Michelle D'Auray, then Secretary of the Treasury Board, noted that the Treasury Board Secretariat would not be actively monitoring our offices for compliance. “This enhanced recognition of the independence of agents of Parliament is accompanied by increased responsibility.”Footnote 4
I have been asked how I go about making changes to the Official Languages Act, since I do not report to a minister.
The Act has only been amended twice. In 1988, it was amended in order to be in compliance with the Canadian Charter of Rights and Freedoms. It was therefore a governmental decision, advocated by the Minister of Justice. The Commissioner at the time was so frustrated by the government's slowness in dealing with Charter requirements that he threatened to resign.
The only other time the Act was amended was through a private member's bill in 2005. Dyane Adam, my predecessor, played a key role behind the scenes.
I must confess that I don't spend a lot of time thinking about how to amend the Act. However, I do spend a lot of time thinking about how to enforce it.
I have also been asked how I position my organization and my work against the government, central agencies and other departments—and what choices I have.
I confess, I don't see my job as working against the government or federal institutions. Rather, I see my role as one of working to help federal institutions understand their responsibilities under the Official Languages Act, and ensuring that they respect them. When I applied for this job, I defined it as part cheerleader, part nag. I have come to appreciate that there are many allies and supporters for Canada's language policy inside the federal government, and it is often more effective to inspire rather than require compliance.
What choices do I have? In some areas, my choices are limited. If a complaint is admissible under the Act—if it deals with a specific incident, a section of the Act and a federal institution—I have to investigate. But I have considerable latitude in deciding what our priorities are, how we will spend our budget, which issues I will emphasize and how, and the tone that I adopt.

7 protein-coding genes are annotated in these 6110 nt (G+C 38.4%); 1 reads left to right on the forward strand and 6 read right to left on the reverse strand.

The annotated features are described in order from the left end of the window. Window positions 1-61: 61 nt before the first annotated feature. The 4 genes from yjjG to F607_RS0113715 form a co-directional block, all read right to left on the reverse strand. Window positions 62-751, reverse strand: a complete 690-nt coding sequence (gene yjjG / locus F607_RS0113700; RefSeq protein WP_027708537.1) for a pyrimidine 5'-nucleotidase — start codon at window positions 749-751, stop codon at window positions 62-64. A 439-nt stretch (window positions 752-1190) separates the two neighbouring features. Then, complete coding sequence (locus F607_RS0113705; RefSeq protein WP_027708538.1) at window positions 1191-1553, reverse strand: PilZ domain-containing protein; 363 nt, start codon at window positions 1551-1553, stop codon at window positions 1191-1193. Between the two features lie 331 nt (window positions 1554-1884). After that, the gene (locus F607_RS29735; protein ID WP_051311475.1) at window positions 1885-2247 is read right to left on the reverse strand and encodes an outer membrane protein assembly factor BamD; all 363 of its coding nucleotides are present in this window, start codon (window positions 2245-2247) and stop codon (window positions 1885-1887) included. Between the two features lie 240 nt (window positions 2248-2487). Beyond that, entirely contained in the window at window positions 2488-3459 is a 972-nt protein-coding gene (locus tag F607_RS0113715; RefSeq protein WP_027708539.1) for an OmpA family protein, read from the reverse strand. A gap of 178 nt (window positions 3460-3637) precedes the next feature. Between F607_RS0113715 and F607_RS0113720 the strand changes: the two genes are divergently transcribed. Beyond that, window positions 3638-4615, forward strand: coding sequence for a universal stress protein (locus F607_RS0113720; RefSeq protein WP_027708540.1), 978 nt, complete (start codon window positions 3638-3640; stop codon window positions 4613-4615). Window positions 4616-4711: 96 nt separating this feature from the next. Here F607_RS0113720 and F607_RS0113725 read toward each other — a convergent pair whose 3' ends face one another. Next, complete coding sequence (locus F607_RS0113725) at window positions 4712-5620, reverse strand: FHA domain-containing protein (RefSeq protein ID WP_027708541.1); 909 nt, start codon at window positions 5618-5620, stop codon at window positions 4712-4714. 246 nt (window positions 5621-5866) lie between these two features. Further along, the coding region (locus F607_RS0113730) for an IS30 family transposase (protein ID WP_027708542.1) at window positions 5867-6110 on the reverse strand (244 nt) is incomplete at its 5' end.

Is there an agent of Parliament community? Yes. We don't meet often—it's hard to find a time when everyone is available—but we support each other and discuss common problems. We are currently exploring the possibility of sharing some services.
What is my consultation process? It all depends on the subject matter. Sometimes, my office decides to establish advisory committees: for example, for its reports on post-secondary education and on the bilingual capacity of the superior courts. I communicate on a fairly regular basis with the parliamentarians that sit on my committee, both formally and informally. My office also conducted a survey to gauge the satisfaction level of complainants and of the institutions under investigation.
What has tested my leadership? Let me give you some examples.
When I was appointed Commissioner in October 2006, the government had already announced the elimination of the Court Challenges Program. Official language communities reacted very strongly to the news, and it wasn't just the lawyers. Soon after I arrived, I received some 109 complaints on this issue from across the country.
This was the first real test of Part VII of the Official Languages Act, or at least of the version amended by Parliament in 2005. My office's investigation supported the complainants, and serious shortcomings were found in the process that led to the decision.
The Fédération des communautés francophones et acadienne du Canada (FCFA) brought the matter before the Federal Court in 2008, with my support as an intervener. In the spring of 2009, just as the Court was about to render judgment, an out-of-court settlement was reached between the government and the FCFA: the linguistic component of the Court Challenges Program would be replaced by the new Language Rights Support Program.